2 Corinthians 4:2 says "We have renounced secret and shameful ways; we do not use deception."
Let's be real, let's not keep secrets (that tend to grow in the dark) but let's bring the truth of our hearts into the light of God (and the church) and love each other; no masks needed.
It was Christmas Eve and I was about 8 years old. My family had gone to church for the candlelight service and now we were home getting ready for bed before the big day of presents but we had a few things to do first. We put on our matching Christmas pajamas (a tradition my mom loved but I hated), poured a glass of milk and got some cookies for the big guy. The cookies went a special plate (the kind you might buy at Hallmark) that we used every year. My sister carried the milk and I carried the cookies to put them on the mantle for Santa; but I tripped and the cookies and the plate went flying. The plate broke into many pieces and so did my heart. I felt awful for breaking the special plate and was worried I had ruined my chances for gifts from Santa who I was sure would be disappointed in me. My parents wiped away my tears and sent me off to bed with assurances that Santa was an understanding guy.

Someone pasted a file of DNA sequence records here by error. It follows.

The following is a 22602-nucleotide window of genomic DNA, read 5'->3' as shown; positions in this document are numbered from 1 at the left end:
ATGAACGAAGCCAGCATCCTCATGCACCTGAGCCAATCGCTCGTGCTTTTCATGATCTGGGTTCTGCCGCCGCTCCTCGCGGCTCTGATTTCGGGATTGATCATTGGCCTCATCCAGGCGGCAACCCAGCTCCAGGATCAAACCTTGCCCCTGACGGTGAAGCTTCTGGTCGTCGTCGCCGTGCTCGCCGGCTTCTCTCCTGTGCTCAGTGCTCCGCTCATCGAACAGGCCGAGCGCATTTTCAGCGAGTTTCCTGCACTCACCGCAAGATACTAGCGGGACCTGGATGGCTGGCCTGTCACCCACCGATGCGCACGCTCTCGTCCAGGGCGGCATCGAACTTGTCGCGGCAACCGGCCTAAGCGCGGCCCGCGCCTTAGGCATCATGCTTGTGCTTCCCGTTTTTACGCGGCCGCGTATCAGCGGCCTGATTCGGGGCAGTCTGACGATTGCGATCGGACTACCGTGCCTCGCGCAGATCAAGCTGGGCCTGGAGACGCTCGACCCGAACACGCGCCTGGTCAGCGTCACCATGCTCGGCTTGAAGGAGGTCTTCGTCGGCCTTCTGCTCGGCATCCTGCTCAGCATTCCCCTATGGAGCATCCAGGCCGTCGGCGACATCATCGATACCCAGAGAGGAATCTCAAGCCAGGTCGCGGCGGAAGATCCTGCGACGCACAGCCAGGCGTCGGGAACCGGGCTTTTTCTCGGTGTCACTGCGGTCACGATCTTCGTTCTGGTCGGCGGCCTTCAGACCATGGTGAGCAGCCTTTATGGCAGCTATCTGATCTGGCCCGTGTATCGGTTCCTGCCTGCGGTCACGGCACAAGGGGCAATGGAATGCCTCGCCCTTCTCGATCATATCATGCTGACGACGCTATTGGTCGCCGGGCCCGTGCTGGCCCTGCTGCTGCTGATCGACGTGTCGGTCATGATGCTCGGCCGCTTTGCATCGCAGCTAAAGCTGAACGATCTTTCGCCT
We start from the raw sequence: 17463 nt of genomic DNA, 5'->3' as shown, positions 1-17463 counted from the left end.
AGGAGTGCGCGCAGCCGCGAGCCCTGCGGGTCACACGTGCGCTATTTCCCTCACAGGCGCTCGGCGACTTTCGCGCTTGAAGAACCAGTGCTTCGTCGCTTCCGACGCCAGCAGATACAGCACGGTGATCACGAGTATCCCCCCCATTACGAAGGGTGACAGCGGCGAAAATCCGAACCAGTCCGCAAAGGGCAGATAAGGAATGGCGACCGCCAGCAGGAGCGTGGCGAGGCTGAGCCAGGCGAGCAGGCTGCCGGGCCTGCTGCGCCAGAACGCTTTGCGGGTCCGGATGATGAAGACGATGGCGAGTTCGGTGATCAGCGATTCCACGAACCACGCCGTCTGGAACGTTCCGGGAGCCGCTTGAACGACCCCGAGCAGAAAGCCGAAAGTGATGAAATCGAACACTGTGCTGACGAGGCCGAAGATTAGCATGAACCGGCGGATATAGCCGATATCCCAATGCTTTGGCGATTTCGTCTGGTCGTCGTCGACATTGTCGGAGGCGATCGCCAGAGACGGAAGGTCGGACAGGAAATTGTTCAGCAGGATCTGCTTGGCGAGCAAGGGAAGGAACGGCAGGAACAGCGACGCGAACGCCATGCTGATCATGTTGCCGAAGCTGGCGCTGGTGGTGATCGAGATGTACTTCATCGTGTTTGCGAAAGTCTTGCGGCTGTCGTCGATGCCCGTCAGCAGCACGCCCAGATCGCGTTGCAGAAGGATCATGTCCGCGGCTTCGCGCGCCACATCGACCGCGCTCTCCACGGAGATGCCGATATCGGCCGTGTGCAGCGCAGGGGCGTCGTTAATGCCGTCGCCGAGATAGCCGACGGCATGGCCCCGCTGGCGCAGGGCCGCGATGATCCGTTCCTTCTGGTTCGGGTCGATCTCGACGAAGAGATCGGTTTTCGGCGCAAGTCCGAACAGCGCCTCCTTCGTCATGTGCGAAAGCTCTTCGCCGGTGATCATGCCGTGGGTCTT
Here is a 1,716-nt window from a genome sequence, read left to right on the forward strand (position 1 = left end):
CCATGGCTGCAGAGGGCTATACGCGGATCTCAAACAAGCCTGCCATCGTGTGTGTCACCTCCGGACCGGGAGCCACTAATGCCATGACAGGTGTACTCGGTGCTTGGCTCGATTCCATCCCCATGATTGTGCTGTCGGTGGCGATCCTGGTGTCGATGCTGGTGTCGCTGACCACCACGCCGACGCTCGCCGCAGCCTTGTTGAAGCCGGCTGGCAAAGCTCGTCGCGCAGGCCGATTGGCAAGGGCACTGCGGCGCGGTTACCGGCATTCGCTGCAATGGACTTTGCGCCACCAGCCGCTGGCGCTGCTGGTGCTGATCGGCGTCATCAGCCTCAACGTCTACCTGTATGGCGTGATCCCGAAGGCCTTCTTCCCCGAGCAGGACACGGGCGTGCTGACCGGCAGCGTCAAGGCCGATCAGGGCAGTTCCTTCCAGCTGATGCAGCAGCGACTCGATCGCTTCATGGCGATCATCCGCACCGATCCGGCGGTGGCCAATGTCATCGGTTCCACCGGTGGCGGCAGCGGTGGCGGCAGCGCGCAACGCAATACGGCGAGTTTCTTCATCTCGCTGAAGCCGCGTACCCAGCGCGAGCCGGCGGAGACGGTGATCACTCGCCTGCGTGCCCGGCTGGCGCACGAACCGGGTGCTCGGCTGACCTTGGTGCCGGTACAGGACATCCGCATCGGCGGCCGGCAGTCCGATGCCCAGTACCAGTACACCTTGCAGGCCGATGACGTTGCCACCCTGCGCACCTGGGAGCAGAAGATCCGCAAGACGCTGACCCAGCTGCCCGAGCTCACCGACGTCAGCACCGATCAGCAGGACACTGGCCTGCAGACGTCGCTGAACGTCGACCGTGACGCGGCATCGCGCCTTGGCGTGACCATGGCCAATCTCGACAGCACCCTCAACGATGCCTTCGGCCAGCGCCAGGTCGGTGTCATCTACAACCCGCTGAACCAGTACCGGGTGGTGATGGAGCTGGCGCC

The next morning I was surprised not only by gifts, but by the sigh of that plate carefully glued back together. Once fixed the plate was never quite the same with obvious cracks in it, but we used it anyway year after year and laughed about the memory.
A few years ago, once I had my own family, my parents gave me
that plate and we use it year after year too. I love that plate. I love it because I know that my father stayed up late on Christmas Eve and carefully put it back together piece by piece because he loved his son. Now I tell my sons the story and watch as they carefully carry it to our fireplace (they haven't dropped it yet). I like it more because it was broken.
God, our Heavenly Father, seems to like to fix broken things. He says in Revelation 21:5 "Behold, I am making all things new!"
God can take us, broken as we might be, and make us beautiful again...and actually by his fixing we are more beautiful than ever before! Hallelujah, God loves us and through his love he is ready with the glue!